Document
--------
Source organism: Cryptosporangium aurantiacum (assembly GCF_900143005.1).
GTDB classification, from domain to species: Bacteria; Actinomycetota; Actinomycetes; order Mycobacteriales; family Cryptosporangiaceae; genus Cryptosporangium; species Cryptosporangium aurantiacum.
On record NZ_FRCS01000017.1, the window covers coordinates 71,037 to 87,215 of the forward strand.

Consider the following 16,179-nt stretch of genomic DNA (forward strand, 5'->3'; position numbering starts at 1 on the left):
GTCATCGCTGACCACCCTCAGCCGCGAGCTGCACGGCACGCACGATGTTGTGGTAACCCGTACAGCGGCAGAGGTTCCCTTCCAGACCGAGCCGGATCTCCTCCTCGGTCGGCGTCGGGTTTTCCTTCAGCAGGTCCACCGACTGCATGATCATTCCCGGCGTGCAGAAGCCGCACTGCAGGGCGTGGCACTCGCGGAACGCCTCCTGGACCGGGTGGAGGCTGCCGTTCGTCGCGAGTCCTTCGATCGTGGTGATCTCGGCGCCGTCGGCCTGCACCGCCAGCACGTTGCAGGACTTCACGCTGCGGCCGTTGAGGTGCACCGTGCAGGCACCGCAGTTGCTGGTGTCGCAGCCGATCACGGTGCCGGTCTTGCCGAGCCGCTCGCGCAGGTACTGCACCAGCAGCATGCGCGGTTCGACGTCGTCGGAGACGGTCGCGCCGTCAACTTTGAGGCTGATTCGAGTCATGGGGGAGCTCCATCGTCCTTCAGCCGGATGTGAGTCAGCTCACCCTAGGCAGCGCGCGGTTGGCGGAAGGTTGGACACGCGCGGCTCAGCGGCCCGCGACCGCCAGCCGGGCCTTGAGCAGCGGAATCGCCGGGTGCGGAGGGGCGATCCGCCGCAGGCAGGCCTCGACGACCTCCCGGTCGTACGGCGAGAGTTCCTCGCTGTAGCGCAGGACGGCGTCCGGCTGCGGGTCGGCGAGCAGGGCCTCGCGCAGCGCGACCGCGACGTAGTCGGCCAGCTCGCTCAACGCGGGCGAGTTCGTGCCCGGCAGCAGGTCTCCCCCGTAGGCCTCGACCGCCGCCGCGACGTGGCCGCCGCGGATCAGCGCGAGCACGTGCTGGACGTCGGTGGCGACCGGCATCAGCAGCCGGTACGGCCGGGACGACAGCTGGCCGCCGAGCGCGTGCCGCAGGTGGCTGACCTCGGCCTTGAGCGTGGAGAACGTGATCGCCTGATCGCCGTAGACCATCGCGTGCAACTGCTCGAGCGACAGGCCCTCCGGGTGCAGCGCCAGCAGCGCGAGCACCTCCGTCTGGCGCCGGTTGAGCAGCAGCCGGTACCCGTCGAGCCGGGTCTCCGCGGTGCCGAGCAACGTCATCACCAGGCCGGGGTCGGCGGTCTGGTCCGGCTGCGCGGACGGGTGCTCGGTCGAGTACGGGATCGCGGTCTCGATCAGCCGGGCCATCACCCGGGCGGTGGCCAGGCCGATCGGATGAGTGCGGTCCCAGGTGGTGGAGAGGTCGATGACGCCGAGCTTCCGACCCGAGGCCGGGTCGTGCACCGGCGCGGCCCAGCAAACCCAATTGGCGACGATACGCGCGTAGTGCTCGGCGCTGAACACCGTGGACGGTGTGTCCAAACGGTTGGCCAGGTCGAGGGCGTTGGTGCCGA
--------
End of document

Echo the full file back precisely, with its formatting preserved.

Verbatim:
Source organism: Cryptosporangium aurantiacum (assembly GCF_900143005.1).
GTDB classification, from domain to species: Bacteria; Actinomycetota; Actinomycetes; order Mycobacteriales; family Cryptosporangiaceae; genus Cryptosporangium; species Cryptosporangium aurantiacum.
On record NZ_FRCS01000017.1, the window covers coordinates 71,037 to 87,215 of the forward strand.

Consider the following 16,179-nt stretch of genomic DNA (forward strand, 5'->3'; position numbering starts at 1 on the left):
GTCATCGCTGACCACCCTCAGCCGCGAGCTGCACGGCACGCACGATGTTGTGGTAACCCGTACAGCGGCAGAGGTTCCCTTCCAGACCGAGCCGGATCTCCTCCTCGGTCGGCGTCGGGTTTTCCTTCAGCAGGTCCACCGACTGCATGATCATTCCCGGCGTGCAGAAGCCGCACTGCAGGGCGTGGCACTCGCGGAACGCCTCCTGGACCGGGTGGAGGCTGCCGTTCGTCGCGAGTCCTTCGATCGTGGTGATCTCGGCGCCGTCGGCCTGCACCGCCAGCACGTTGCAGGACTTCACGCTGCGGCCGTTGAGGTGCACCGTGCAGGCACCGCAGTTGCTGGTGTCGCAGCCGATCACGGTGCCGGTCTTGCCGAGCCGCTCGCGCAGGTACTGCACCAGCAGCATGCGCGGTTCGACGTCGTCGGAGACGGTCGCGCCGTCAACTTTGAGGCTGATTCGAGTCATGGGGGAGCTCCATCGTCCTTCAGCCGGATGTGAGTCAGCTCACCCTAGGCAGCGCGCGGTTGGCGGAAGGTTGGACACGCGCGGCTCAGCGGCCCGCGACCGCCAGCCGGGCCTTGAGCAGCGGAATCGCCGGGTGCGGAGGGGCGATCCGCCGCAGGCAGGCCTCGACGACCTCCCGGTCGTACGGCGAGAGTTCCTCGCTGTAGCGCAGGACGGCGTCCGGCTGCGGGTCGGCGAGCAGGGCCTCGCGCAGCGCGACCGCGACGTAGTCGGCCAGCTCGCTCAACGCGGGCGAGTTCGTGCCCGGCAGCAGGTCTCCCCCGTAGGCCTCGACCGCCGCCGCGACGTGGCCGCCGCGGATCAGCGCGAGCACGTGCTGGACGTCGGTGGCGACCGGCATCAGCAGCCGGTACGGCCGGGACGACAGCTGGCCGCCGAGCGCGTGCCGCAGGTGGCTGACCTCGGCCTTGAGCGTGGAGAACGTGATCGCCTGATCGCCGTAGACCATCGCGTGCAACTGCTCGAGCGACAGGCCCTCCGGGTGCAGCGCCAGCAGCGCGAGCACCTCCGTCTGGCGCCGGTTGAGCAGCAGCCGGTACCCGTCGAGCCGGGTCTCCGCGGTGCCGAGCAACGTCATCACCAGGCCGGGGTCGGCGGTCTGGTCCGGCTGCGCGGACGGGTGCTCGGTCGAGTACGGGATCGCGGTCTCGATCAGCCGGGCCATCACCCGGGCGGTGGCCAGGCCGATCGGATGAGTGCGGTCCCAGGTGGTGGAGAGGTCGATGACGCCGAGCTTCCGACCCGAGGCCGGGTCGTGCACCGGCGCGGCCCAGCAAACCCAATTGGCGACGATACGCGCGTAGTGCTCGGCGCTGAACACCGTGGACGGTGTGTCCAAACGGTTGGCCAGGTCGAGGGCGTTGGTGCCGA